Friday, February 22, 2008

Giraffe? What's a Giraffe?

I'm on an animal kick lately. Maybe it's this seemingly endless winter and I need a warm fun day at the zoo with the kids. I love going to the zoo and watching the amazement of city kids seeing a goat or lamb or lion up close. Lambs are not all soft and fluffy, they're kinda nappy and smelly. Lions don't really ROAR, it's more like the Wizard of OZ lion's, rufffff.
Ain't nothing like the real thing baby.

Anyway I ran across this info on endangered species. I hate the whole idea of an entire species going away forever. Sometimes it's a natural thing, but most times it's us. Yeah, us humans, the destroyers.

On Endangered List: The giraffe population is teetering on the brink of extinction. More than 1,000 animals are on the U.S.'s endangered species list. I can't imagine the world without this leggy, beautiful creature.

On Endangered List: The small pygmy hippo lives in a forested area in West Africa. Its numbers are estimated to be dangerously low, at less than 3,000.

On Endangered List: Global climate change and general warming patterns, which are melting the polar bears' habitat, may cause the creatures to disappear within 100 years. This is totally our fault!

On Endangered List: In just 12 years, common hippos have gone from secure to vulnerable. Illegal hunting for meat and tooth ivory has decimated their population. Greedy humans strike again!

Some Good News.

Off Endangered List: In 2005, federal officials took grizzly bears off the list after the animals' numbers grew in and around Yellowstone National Park. Endangered species are not allowed to be killed or trapped by ranchers and hunters, except in situations when a human life is at stake.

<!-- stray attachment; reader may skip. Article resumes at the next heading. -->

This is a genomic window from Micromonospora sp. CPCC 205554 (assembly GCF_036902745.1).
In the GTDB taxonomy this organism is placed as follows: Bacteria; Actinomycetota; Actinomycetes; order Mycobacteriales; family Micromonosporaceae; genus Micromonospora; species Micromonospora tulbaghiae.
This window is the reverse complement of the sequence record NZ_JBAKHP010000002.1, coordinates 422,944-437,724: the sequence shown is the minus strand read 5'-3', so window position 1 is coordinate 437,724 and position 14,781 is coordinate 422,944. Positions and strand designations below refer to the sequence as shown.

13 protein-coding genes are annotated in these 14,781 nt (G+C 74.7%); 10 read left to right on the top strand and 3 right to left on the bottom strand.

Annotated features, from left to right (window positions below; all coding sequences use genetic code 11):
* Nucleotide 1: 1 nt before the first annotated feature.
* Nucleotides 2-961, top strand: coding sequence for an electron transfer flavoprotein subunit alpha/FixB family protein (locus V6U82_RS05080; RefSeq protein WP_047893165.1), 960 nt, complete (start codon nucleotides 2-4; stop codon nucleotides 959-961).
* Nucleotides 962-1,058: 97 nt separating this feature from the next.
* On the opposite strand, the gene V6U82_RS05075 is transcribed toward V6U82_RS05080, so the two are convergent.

Off Endangered List: The federal government announced Thursday that gray wolves will no longer be protected under the Endangered Species Act after their numbers increased sharply in the Northern Rockies following a 13-year restoration effort.

An estimated 1,500 wolves now roam Idaho, Montana and Wyoming. That represents a dramatic turnaround for a predator that was largely exterminated in the U.S. outside of Alaska in the early 20th century.
Ranchers are not so happy about the restoration effort and they can't wait to get those wolves in their sites. They will be allowed to get busy shooting as soon as this fall.
However, an independent wolf biologist said he would be "shocked" if the animal again ends up on the endangered list.

"The last thing any of the states want is for wolves to be re-listed by the federal government," said Daniel Pletscher, director of the University of Montana's wildlife biology program. He added that tolerance of wolves has grown immensely since the species was nearly wiped out. Good for the wolf.

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